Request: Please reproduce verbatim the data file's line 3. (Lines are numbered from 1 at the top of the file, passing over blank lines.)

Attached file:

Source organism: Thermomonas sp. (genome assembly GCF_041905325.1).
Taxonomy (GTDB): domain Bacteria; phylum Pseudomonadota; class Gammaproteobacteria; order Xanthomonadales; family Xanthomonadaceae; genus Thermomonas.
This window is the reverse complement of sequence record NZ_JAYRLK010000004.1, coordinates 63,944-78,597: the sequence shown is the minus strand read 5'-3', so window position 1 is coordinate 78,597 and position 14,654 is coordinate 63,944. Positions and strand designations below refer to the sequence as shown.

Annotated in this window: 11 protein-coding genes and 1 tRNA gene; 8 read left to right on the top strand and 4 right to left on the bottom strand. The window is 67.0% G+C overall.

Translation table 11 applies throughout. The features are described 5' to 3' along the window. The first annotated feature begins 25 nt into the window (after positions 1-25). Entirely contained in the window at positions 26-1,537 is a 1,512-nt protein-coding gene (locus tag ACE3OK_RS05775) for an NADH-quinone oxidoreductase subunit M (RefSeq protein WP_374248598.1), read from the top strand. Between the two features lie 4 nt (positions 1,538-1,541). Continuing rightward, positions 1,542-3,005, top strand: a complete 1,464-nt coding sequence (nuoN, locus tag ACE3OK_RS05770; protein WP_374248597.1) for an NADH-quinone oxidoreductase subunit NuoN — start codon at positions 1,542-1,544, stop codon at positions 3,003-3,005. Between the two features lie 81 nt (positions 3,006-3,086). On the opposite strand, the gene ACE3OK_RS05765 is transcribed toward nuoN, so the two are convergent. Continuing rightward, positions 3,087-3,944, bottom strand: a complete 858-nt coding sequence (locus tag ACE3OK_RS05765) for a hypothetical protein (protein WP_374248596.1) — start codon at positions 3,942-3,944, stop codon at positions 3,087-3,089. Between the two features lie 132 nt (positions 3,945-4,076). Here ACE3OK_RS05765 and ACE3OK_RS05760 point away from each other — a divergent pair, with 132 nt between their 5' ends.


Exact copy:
This window is the reverse complement of sequence record NZ_JAYRLK010000004.1, coordinates 63,944-78,597: the sequence shown is the minus strand read 5'-3', so window position 1 is coordinate 78,597 and position 14,654 is coordinate 63,944. Positions and strand designations below refer to the sequence as shown.